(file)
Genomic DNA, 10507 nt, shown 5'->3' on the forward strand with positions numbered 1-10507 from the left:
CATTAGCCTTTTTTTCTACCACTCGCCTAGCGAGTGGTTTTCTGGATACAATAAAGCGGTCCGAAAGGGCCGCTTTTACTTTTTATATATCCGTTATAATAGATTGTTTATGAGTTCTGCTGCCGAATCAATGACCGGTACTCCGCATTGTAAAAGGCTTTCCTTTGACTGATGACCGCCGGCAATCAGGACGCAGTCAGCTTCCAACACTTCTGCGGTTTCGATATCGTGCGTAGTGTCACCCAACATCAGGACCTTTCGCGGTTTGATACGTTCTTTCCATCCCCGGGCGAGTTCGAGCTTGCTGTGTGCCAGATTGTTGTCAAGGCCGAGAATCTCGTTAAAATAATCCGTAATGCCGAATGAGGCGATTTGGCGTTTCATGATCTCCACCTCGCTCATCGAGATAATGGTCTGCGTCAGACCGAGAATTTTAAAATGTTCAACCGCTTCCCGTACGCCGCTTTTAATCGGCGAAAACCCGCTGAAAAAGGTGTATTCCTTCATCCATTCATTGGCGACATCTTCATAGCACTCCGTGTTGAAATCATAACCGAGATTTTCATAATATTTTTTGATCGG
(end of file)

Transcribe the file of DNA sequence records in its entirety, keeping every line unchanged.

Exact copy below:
Genomic DNA, 10507 nt, shown 5'->3' on the forward strand with positions numbered 1-10507 from the left:
CATTAGCCTTTTTTTCTACCACTCGCCTAGCGAGTGGTTTTCTGGATACAATAAAGCGGTCCGAAAGGGCCGCTTTTACTTTTTATATATCCGTTATAATAGATTGTTTATGAGTTCTGCTGCCGAATCAATGACCGGTACTCCGCATTGTAAAAGGCTTTCCTTTGACTGATGACCGCCGGCAATCAGGACGCAGTCAGCTTCCAACACTTCTGCGGTTTCGATATCGTGCGTAGTGTCACCCAACATCAGGACCTTTCGCGGTTTGATACGTTCTTTCCATCCCCGGGCGAGTTCGAGCTTGCTGTGTGCCAGATTGTTGTCAAGGCCGAGAATCTCGTTAAAATAATCCGTAATGCCGAATGAGGCGATTTGGCGTTTCATGATCTCCACCTCGCTCATCGAGATAATGGTCTGCGTCAGACCGAGAATTTTAAAATGTTCAACCGCTTCCCGTACGCCGCTTTTAATCGGCGAAAACCCGCTGAAAAAGGTGTATTCCTTCATCCATTCATTGGCGACATCTTCATAGCACTCCGTGTTGAAATCATAACCGAGATTTTCATAATATTTTTTGATCGG